Mainstream schools should be incentivised to take in more children with special needs, to ensure the country offers a more inclusive education system, say councils.
The Local Government Association, which represents councils, says the Government should use the upcoming Spending Round to boost provision of support for pupils with special educational needs and disabilities in mainstream schools.
It says mainstream schools should be given incentives to support children with SEND by asking Ofsted to assess inclusion by schools – rather than focussing primarily on academic results during an inspection – and by requiring schools to pay for alternative provision and transport if a child is excluded.
This comes as latest figures show a 30 per cent increase in pupils being placed in special schools since 2014, when legislation was introduced to extend eligibility to young people aged 16-25 with SEND.
There are currently 138,980 pupils with Education, Health and Care Plans (EHCPs) – which state the support a child with SEND can receive – being educated in state special schools, alternative provision, or independent and non-maintained special schools.
The LGA is calling on the Government in the Spending Round to build on the reforms of 2014 and invest in councils so they can better support children with SEND, where there is a £1.2 billion funding shortfall next year.
A combination of funding constraints, accountability pressures and curriculum changes in mainstream schools have reduced capacity to make available good quality provision for children with SEND.
More mainstream schools also say they are increasingly unable to meet the needs of children with SEND while more parents are losing confidence in the ability of the mainstream sector to cater for their child’s needs, according to a recent LGA report which surveyed 93 councils in England.
Placing a child in a special school is significantly more expensive than a mainstream education.
The average annual cost to a council of a special needs placement in 2017/18 was £6,000 per pupil per year in a mainstream school, compared with £23,000 per pupil per year in a maintained special school, and £40,000 per pupil per year in an independent or non-maintained special school.
The rise in children with EHCPs placed in special schools – over 29,000 since 2014 – has cost councils around £200 million.
The LGA says government could support and incentivise mainstream schools to improve inclusion by setting clearer national expectations of what every school should offer a child and young person with SEND, and put in place an accountability regime to hold schools to account which do not deliver against those expectations.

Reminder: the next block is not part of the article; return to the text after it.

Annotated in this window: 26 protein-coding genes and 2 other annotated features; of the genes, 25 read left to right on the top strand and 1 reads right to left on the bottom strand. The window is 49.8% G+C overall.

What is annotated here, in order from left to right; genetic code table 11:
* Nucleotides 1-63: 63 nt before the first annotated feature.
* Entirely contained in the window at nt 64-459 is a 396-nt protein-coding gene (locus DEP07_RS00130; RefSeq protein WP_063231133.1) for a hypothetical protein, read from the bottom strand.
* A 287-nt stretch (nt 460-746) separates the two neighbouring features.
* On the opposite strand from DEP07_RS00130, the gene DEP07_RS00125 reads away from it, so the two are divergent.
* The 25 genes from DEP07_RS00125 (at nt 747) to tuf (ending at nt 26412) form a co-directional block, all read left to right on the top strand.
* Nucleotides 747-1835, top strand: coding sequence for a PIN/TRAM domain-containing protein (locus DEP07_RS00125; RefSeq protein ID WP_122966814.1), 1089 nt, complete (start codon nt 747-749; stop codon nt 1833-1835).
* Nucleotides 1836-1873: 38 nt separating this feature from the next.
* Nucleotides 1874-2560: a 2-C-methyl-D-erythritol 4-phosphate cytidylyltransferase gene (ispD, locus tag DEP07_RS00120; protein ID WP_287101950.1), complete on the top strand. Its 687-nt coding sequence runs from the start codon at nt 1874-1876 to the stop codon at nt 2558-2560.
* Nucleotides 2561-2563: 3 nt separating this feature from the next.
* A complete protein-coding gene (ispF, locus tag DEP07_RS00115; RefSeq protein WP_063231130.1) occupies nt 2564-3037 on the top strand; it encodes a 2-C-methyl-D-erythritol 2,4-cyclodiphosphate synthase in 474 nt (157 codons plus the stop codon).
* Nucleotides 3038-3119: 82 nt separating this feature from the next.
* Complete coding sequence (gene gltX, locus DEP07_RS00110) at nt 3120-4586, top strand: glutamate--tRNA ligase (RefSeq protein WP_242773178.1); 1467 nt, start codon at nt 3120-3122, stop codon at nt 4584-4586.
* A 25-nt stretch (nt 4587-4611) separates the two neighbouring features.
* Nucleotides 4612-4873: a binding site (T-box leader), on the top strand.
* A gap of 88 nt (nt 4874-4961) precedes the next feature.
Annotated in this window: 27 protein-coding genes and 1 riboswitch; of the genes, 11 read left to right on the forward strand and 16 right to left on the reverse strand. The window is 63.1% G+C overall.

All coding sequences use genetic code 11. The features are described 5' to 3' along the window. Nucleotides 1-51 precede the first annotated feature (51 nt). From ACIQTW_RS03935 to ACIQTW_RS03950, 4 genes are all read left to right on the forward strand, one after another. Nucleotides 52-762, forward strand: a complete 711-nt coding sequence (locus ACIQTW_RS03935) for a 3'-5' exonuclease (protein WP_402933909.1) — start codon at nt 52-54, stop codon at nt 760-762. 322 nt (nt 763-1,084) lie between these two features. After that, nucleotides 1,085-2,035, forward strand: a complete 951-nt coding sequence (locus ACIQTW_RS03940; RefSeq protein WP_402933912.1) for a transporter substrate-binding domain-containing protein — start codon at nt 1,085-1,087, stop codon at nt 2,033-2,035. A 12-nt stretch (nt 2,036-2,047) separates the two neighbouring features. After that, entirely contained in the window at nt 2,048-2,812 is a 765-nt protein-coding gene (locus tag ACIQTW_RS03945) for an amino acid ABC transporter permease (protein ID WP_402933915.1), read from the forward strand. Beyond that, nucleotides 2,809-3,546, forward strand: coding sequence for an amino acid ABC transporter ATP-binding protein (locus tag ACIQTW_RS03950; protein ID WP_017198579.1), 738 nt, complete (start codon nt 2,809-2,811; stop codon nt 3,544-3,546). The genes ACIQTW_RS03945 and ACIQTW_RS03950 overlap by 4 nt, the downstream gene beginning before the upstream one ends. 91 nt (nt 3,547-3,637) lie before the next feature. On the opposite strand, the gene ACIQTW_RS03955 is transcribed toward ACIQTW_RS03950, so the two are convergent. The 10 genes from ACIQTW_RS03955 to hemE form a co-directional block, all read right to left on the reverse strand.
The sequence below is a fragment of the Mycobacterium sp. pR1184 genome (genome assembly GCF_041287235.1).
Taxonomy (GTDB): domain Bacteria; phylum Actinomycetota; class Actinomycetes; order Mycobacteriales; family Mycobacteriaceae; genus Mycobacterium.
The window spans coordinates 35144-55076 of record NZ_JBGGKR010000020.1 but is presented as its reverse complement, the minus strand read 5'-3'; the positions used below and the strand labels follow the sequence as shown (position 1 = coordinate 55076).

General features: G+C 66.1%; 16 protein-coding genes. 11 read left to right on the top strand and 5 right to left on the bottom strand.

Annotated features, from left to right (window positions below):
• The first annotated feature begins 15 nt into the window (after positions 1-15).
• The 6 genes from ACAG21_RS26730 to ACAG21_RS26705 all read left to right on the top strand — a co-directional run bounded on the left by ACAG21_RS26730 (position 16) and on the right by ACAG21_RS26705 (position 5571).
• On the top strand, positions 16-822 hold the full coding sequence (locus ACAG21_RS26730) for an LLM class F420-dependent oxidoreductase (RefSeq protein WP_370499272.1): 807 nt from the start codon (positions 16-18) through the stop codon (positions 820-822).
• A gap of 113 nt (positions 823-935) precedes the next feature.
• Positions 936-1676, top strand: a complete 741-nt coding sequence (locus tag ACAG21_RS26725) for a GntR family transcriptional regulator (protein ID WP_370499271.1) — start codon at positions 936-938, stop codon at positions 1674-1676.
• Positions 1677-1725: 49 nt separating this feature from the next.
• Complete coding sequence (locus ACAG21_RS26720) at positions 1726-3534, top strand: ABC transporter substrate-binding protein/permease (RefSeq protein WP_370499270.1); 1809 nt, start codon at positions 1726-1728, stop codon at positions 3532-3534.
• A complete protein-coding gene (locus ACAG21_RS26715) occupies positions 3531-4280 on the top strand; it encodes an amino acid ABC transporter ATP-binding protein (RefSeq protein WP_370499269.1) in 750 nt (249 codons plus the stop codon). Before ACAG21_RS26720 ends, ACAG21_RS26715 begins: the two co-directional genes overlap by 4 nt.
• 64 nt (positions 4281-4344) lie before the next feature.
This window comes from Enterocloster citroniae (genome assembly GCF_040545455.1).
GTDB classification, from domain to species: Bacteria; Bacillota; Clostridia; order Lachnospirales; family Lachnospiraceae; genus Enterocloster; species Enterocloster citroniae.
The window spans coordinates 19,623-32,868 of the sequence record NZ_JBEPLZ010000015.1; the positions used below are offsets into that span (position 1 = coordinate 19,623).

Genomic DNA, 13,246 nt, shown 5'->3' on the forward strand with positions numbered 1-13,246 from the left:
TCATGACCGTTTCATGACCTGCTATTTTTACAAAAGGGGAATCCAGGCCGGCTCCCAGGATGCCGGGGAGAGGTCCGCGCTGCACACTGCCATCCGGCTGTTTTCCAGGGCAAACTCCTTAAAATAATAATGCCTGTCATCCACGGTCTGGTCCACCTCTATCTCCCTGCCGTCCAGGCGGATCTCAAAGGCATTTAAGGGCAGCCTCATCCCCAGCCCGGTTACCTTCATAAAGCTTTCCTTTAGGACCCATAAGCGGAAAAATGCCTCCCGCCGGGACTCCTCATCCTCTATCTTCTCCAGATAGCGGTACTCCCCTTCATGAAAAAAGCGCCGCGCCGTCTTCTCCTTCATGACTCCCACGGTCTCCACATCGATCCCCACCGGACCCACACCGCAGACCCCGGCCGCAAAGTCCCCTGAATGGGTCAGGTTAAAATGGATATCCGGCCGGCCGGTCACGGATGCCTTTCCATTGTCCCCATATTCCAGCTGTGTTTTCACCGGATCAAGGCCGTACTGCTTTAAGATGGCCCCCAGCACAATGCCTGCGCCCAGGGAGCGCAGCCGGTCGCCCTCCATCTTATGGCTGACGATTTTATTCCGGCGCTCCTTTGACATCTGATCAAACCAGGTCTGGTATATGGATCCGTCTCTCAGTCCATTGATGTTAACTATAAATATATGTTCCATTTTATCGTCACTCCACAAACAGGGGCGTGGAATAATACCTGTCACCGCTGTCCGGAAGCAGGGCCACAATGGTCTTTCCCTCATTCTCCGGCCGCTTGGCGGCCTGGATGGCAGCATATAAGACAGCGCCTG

Ofsted should also place more emphasis on the importance of how inclusive a school is in their new inspection framework, rather than focussing primarily on academic results, and hold to account schools with low numbers of children with SEND.
Cllr Anntoinette Bramble, Chair of the LGA’s Children and Young People Board, said:
“Councils want to help realise the Government’s vision of making sure that every child gets the best education and that every parent can choose the sort of education setting they want for their child.
“While a special school may be the right setting for a particular child, it is really important that mainstream schools are also able to offer a high quality and suitable education for children with special needs.
“Many mainstream schools are absolutely committed to supporting children with SEND, but this is largely due to a sense of moral purpose and leadership, and through recognition that supporting children with SEND should be a collective effort.
“To better enable mainstream schools to provide this vital support, we need a system that incentivises and rewards those schools to provide an education for children with SEND, and as a result creates a more inclusive education environment.
“The Government needs to address this in the upcoming Spending Round and also give councils the funding they need to support children with SEND.”Recommend0 recommendationsPublished in